Planning a turnaround strategy can feel like a lonely task. There are so many options to consider and a wide range of actions you need to take just to get your house in order before you can even start making any changes. We’ve talked about them in our eBook, Guide to Company Turnaround and Finance and in many of our blogs. Two of the most important elements to get right are:
- Positioning yourself so that you’re able to respond quickly and sensibly to the external environment
- Ensuring that employee engagement during the turnaround is a top priority
Interestingly, in the past week, we’ve seen one of the biggest turnaround situations ever – that of the UK economy – deal quite differently with these two points.
The Eurozone – Do we want to be in or out?
Has David Cameron just performed a masterstroke, or is he simply shooting from the hip? It can hardly be stated that the Eurozone was the most pressing issue of the day. How many people genuinely understand the benefits and disadvantages of us being involved in either the EU or even the Eurozone? It seems that if it comes to a vote (which I doubt) it will be based on anecdotal evidence and sentiment!
But Cameron’s power is predicated on the support of the Lib Dems and of his backbenchers, many of whom are Euro sceptics (or worse). So, despite serious issues with the economy, health, schools, justice, social welfare, the armed forces, crime etc., it seems the focus is transferring to whether we are in or out. The political parties are nailing their colours to the mast and almost betting their futures on it. The Eurozone is fast becoming the issue of the next election!
Given that situation here at home, perhaps Cameron can use this policy decision to improve our relationship with Europe, decreasing both our financial commitment and the powers of Brussels bureaucrats to impose their laws on the UK? Could it be that he has seen a greater national good that can come out of his internal party politics?
One French minister said the UK joined up to play Football, but now wants to play Rugby! The point he is missing (sticking with the football analogy) is that Europe is no longer receiving an injection of Sky money, but it’s still paying the same huge wages and transfer fees. Maybe it’s not so unreasonable for us to renegotiate?
This situation is exactly the same as for all our businesses, just on a larger scale. We need to continually be reviewing the external environment to ensure we’ve got an up-to-date business management strategy that continues to enjoy shareholder (or voter?) support while growing and improving the business!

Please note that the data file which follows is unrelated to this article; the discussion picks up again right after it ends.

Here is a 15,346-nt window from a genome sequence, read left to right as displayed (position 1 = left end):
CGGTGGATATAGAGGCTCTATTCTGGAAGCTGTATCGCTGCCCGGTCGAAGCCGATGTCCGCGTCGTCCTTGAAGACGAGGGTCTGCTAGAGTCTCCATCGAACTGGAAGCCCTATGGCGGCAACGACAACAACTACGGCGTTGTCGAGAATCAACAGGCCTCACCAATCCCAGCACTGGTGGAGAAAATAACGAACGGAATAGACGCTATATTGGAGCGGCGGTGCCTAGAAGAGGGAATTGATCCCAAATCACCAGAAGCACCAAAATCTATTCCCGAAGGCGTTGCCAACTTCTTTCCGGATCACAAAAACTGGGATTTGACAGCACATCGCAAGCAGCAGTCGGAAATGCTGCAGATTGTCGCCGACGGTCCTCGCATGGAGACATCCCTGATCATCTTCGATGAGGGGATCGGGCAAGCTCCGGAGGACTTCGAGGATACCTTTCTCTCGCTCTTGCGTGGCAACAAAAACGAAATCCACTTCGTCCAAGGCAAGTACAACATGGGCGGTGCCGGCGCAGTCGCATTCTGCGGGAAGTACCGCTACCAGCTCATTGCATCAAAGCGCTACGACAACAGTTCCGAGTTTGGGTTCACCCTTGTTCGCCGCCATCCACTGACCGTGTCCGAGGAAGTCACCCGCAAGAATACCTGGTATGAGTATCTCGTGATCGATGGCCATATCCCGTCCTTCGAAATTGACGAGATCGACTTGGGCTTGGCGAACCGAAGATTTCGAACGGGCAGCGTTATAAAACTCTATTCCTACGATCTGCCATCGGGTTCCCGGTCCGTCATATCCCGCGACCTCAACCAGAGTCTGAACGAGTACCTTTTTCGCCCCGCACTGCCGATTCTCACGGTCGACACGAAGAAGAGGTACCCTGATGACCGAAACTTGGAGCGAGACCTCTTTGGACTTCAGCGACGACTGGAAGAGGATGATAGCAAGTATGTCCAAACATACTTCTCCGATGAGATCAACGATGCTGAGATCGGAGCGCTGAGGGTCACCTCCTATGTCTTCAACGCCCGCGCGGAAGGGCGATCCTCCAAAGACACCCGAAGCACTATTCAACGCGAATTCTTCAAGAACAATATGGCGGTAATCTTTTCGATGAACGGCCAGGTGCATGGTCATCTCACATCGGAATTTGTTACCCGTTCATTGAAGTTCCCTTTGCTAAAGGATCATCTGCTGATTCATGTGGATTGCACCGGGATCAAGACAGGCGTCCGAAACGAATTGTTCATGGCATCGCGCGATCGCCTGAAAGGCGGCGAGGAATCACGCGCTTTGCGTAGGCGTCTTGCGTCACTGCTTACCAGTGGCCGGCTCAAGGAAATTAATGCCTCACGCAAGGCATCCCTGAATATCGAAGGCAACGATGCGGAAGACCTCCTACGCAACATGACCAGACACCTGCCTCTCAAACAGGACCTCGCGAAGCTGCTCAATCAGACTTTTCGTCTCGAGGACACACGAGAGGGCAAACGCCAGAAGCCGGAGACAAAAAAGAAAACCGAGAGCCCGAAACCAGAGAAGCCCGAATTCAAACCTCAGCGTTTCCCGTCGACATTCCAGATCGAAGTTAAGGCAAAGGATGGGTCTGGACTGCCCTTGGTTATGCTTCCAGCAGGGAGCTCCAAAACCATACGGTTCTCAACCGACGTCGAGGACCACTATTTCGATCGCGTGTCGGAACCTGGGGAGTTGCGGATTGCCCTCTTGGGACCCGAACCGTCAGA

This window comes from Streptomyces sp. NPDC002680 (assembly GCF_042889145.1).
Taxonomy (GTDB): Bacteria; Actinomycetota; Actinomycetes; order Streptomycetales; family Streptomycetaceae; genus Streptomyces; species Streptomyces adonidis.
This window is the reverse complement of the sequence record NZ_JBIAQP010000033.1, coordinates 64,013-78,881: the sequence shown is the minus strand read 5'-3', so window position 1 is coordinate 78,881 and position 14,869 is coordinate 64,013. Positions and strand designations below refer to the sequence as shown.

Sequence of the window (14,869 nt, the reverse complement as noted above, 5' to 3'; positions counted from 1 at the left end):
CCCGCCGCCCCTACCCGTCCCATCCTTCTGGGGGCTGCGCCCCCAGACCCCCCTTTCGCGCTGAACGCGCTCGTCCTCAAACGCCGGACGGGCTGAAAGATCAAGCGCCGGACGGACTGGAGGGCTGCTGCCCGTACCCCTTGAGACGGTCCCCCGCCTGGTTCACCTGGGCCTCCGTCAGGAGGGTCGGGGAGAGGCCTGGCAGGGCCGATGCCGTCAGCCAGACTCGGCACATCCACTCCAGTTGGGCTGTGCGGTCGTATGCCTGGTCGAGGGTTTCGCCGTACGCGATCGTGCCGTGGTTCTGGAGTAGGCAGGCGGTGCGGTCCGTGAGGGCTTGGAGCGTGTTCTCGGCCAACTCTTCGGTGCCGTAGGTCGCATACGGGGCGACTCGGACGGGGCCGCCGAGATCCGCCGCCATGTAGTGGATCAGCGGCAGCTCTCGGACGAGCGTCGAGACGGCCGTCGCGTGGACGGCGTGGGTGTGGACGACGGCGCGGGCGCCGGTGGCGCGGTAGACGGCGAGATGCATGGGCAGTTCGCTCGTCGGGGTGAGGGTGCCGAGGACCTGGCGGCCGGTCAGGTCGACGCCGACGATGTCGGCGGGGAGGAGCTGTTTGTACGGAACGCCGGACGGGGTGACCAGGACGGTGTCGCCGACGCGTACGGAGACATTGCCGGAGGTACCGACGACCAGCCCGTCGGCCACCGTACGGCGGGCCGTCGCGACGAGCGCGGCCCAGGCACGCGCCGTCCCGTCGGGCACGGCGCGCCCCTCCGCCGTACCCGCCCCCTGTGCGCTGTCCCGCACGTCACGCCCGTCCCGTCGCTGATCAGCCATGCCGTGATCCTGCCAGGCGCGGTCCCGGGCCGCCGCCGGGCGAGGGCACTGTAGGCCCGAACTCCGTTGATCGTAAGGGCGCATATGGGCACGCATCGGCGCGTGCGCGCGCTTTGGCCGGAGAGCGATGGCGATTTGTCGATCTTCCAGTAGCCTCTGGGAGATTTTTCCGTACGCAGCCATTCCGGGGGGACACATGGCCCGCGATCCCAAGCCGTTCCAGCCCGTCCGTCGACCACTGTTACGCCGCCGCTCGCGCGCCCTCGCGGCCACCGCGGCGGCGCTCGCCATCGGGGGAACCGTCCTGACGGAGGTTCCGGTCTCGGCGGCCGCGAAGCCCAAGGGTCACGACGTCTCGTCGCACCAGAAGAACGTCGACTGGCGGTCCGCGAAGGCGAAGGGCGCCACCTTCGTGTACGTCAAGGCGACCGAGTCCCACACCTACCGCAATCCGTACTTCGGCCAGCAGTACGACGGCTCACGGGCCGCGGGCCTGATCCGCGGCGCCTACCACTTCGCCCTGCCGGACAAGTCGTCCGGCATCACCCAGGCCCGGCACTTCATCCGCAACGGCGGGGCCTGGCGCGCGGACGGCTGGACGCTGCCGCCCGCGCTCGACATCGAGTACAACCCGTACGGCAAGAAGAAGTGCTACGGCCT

Conflicting messages – Mervyn King’s speech in Belfast
In a recent speech in Belfast, Mervyn King gave a whole load of conflicting signals to his audience and the wider business community.
First, he called for a review of the inflation target, and then just a few moments later, quashed this by saying that a long term target of 2% is essential!
He then talked about the very slow recovery in the economy, and said they were ready to pump in more Quantitative Easing if necessary. By contrast, if you look at the minutes of the last Monetary Policy Committee meeting, it’s clear that the committee is virtually unanimous in their support for no more QE! Yet another contradiction from within those minutes of the MPC is that they suggest the UK’s exchange rate is too high, which would also imply more QE!
In addition, despite the dire situation the economy is in, recent jobs figures show unemployment down to 2.49m and fulltime workers up 113,000.
So it seems the governor of the BoE is sending out mixed messages to the markets. While, paradoxically, the FTSE has continued to perform well this week, the Markets – like people – hate uncertainty!
Again, this is a lesson for all of us in business in terms of developing a turnaround strategy: ensure you’ve got the correct strategy in place and then communicate it clearly and effectively to your workforce so there is no confusion or misunderstanding about the goals you are trying to achieve. This is something the Governor failed to achieve.
Both of these “real world” examples are simply an illustration of the similarities between the complexities faced by organisations of any size. Whilst the UK economy and the decision about the Eurozone are the supertankers that will take some time to turn toward the right direction, with the right turnaround strategy and planning, your business can be more flexible and more successful.
I’d be interested to hear your thoughts about these latest examples in the turnaround of the UK economy.
Image by: GraphicReality